And Austen stands for a particular set of English values. She is the ultimate symbol of restraint and reserve. The only portrait of Jane Austen that we can guarantee to be authentic does not show her face. The image of her face that everybody knows, the one that appears on the ten-pound banknote, is supposedly a drawing made by her sister. But the first record of the image comes from 1869, half a century after Austen’s death. It is another of Cassandra Austen’s watercolours that has the claim to be the one true image of Austen; it is an image of Austen sitting outside, her face turned away.

Her six complete novels are, among many other things, exemplary repositories of those sorts of English manners and customs. But this is not Austen’s only legacy. Jane Austen is far more than her books—and she has been for some time. Indeed, the fact that her house was purchased and turned into a museum is a major part of the Jane Austen industry, of which this statue is only the latest instalment. As are the many adaptations of her work for film and television. Whatever we think of these things, we must accept that Jane Austen lives on outside her work—and that brings her work all the more attention. The head of the Chawton museum opposed the statue, but last year the museum put on display the famous wet shirt that Mr Darcy wore in the 1995 BBC adaptation of Pride and Prejudice, a scene that, of course, never appears in the novel. One wonders where the Disneyfication really starts and ends.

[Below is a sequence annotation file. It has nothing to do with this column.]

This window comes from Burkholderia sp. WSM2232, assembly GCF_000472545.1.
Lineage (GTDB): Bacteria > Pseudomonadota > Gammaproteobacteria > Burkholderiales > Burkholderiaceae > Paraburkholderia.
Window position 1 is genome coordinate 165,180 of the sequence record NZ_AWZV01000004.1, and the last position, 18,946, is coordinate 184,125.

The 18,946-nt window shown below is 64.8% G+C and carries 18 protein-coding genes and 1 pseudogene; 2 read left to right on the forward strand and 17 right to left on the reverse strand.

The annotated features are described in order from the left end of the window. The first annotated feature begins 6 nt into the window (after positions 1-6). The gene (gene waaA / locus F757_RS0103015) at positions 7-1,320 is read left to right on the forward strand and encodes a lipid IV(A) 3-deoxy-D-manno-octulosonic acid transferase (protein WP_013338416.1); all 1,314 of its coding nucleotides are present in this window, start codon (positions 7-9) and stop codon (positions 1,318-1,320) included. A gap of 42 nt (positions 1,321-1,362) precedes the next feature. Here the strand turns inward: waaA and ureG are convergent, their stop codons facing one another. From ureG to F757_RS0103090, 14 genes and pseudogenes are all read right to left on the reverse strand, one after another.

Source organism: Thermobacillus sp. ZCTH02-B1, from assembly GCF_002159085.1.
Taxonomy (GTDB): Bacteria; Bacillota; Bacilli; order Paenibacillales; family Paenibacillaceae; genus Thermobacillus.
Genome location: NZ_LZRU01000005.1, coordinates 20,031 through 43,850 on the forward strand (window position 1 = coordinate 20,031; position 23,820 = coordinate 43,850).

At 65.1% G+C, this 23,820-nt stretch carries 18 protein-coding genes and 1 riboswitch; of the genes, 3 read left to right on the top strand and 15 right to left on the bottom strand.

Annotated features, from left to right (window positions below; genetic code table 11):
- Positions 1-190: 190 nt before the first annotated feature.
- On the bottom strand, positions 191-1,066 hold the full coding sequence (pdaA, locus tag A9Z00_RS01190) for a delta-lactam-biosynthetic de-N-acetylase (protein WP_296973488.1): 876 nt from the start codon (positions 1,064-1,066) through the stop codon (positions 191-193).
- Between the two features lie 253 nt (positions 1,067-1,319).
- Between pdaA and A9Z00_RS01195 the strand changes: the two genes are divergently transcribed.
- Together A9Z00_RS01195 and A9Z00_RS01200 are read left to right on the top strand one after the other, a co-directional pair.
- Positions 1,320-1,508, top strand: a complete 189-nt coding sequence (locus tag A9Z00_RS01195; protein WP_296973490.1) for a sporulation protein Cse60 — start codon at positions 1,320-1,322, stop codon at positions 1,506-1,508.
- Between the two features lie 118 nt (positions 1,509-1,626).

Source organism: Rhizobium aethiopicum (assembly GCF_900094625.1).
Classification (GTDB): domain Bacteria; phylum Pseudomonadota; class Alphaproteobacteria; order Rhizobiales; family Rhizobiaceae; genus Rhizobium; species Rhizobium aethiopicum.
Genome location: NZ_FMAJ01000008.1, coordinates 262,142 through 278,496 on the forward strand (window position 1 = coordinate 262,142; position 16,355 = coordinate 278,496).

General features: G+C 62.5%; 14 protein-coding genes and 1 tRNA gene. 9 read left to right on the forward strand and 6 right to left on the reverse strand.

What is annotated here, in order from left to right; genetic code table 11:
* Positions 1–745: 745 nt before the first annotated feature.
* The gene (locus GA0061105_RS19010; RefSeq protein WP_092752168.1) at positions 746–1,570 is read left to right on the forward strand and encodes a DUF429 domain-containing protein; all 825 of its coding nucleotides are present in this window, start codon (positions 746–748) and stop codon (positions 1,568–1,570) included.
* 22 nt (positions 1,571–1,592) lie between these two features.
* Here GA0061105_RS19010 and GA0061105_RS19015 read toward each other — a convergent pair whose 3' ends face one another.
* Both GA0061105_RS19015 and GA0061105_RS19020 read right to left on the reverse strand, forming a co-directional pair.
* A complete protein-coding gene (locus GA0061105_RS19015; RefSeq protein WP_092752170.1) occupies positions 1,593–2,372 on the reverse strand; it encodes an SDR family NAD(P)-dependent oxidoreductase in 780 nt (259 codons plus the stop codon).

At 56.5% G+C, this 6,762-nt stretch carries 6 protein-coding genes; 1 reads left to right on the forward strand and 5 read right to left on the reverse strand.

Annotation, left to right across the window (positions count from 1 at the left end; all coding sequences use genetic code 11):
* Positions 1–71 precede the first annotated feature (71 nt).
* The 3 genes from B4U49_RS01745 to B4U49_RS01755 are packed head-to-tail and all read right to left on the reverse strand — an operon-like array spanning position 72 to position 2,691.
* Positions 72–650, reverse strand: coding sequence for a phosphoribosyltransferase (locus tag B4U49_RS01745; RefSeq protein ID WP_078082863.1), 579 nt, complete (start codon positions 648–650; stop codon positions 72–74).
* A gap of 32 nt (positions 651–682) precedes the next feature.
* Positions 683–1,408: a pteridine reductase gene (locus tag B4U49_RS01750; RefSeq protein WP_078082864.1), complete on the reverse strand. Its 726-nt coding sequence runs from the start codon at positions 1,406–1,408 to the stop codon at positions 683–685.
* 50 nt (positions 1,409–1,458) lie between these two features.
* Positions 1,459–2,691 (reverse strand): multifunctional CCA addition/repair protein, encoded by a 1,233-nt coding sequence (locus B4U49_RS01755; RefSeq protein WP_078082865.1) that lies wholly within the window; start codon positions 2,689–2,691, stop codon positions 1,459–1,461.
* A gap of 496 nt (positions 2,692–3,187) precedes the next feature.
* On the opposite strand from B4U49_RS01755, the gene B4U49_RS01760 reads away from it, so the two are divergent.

As with Austen’s novels, too, a different cause lurks beneath the stated complaint. Snobbish nimbyism

Some will baulk at the comparison of this statue with the museum at Chawton, but what this argument amounts to is to say that when one group worships at Austen’s tomb, or next to her sopha, it is a worthy act, yet when another group takes a picture by her statue, it is a desecration of her memory, an affront to the Cathedral. In their hand-wringing denunciations of “Disney-on-Itchen” or in their complaints that Austen hated publicity, these defenders of the faith remind me more of Mrs Elton than the glorious Jane. Admirers of Austen’s novels can well imagine what she would have made of this Aunt Norris type behaviour.